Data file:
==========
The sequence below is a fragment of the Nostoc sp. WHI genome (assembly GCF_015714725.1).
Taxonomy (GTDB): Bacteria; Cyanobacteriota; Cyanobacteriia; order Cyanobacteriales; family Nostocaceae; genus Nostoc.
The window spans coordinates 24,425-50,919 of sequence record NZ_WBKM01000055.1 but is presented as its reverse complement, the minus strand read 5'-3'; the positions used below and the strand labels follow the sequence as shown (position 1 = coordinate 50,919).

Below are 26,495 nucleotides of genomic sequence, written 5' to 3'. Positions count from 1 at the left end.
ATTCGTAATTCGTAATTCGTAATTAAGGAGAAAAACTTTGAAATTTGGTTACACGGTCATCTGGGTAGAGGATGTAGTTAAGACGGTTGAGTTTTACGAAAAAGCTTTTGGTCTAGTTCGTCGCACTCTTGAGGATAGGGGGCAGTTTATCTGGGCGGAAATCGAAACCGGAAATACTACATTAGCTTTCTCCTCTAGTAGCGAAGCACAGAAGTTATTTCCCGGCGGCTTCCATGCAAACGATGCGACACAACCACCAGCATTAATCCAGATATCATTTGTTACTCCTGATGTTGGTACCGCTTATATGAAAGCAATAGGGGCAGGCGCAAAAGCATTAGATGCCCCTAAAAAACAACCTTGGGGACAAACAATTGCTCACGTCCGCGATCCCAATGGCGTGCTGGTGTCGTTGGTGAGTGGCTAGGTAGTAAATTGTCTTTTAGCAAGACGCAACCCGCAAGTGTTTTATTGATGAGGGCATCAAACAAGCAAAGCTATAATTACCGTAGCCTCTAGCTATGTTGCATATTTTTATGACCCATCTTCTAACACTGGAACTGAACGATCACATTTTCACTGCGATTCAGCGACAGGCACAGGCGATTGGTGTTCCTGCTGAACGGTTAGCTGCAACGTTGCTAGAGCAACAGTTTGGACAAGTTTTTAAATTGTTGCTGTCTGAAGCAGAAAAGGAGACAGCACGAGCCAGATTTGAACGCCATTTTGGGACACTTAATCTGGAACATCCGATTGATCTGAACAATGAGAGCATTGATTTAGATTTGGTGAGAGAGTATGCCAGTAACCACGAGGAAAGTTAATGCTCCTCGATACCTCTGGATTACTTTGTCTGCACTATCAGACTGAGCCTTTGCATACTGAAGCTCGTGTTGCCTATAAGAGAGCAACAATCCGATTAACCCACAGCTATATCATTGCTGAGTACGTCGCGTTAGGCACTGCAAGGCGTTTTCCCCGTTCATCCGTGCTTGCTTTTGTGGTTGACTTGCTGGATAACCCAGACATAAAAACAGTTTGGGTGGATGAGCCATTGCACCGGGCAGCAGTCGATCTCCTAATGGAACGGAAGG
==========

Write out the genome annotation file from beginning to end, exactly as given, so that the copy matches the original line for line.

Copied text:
The sequence below is a fragment of the Nostoc sp. WHI genome (assembly GCF_015714725.1).
Taxonomy (GTDB): Bacteria; Cyanobacteriota; Cyanobacteriia; order Cyanobacteriales; family Nostocaceae; genus Nostoc.
The window spans coordinates 24,425-50,919 of sequence record NZ_WBKM01000055.1 but is presented as its reverse complement, the minus strand read 5'-3'; the positions used below and the strand labels follow the sequence as shown (position 1 = coordinate 50,919).

Below are 26,495 nucleotides of genomic sequence, written 5' to 3'. Positions count from 1 at the left end.
ATTCGTAATTCGTAATTCGTAATTAAGGAGAAAAACTTTGAAATTTGGTTACACGGTCATCTGGGTAGAGGATGTAGTTAAGACGGTTGAGTTTTACGAAAAAGCTTTTGGTCTAGTTCGTCGCACTCTTGAGGATAGGGGGCAGTTTATCTGGGCGGAAATCGAAACCGGAAATACTACATTAGCTTTCTCCTCTAGTAGCGAAGCACAGAAGTTATTTCCCGGCGGCTTCCATGCAAACGATGCGACACAACCACCAGCATTAATCCAGATATCATTTGTTACTCCTGATGTTGGTACCGCTTATATGAAAGCAATAGGGGCAGGCGCAAAAGCATTAGATGCCCCTAAAAAACAACCTTGGGGACAAACAATTGCTCACGTCCGCGATCCCAATGGCGTGCTGGTGTCGTTGGTGAGTGGCTAGGTAGTAAATTGTCTTTTAGCAAGACGCAACCCGCAAGTGTTTTATTGATGAGGGCATCAAACAAGCAAAGCTATAATTACCGTAGCCTCTAGCTATGTTGCATATTTTTATGACCCATCTTCTAACACTGGAACTGAACGATCACATTTTCACTGCGATTCAGCGACAGGCACAGGCGATTGGTGTTCCTGCTGAACGGTTAGCTGCAACGTTGCTAGAGCAACAGTTTGGACAAGTTTTTAAATTGTTGCTGTCTGAAGCAGAAAAGGAGACAGCACGAGCCAGATTTGAACGCCATTTTGGGACACTTAATCTGGAACATCCGATTGATCTGAACAATGAGAGCATTGATTTAGATTTGGTGAGAGAGTATGCCAGTAACCACGAGGAAAGTTAATGCTCCTCGATACCTCTGGATTACTTTGTCTGCACTATCAGACTGAGCCTTTGCATACTGAAGCTCGTGTTGCCTATAAGAGAGCAACAATCCGATTAACCCACAGCTATATCATTGCTGAGTACGTCGCGTTAGGCACTGCAAGGCGTTTTCCCCGTTCATCCGTGCTTGCTTTTGTGGTTGACTTGCTGGATAACCCAGACATAAAAACAGTTTGGGTGGATGAGCCATTGCACCGGGCAGCAGTCGATCTCCTAATGGAACGGAAGG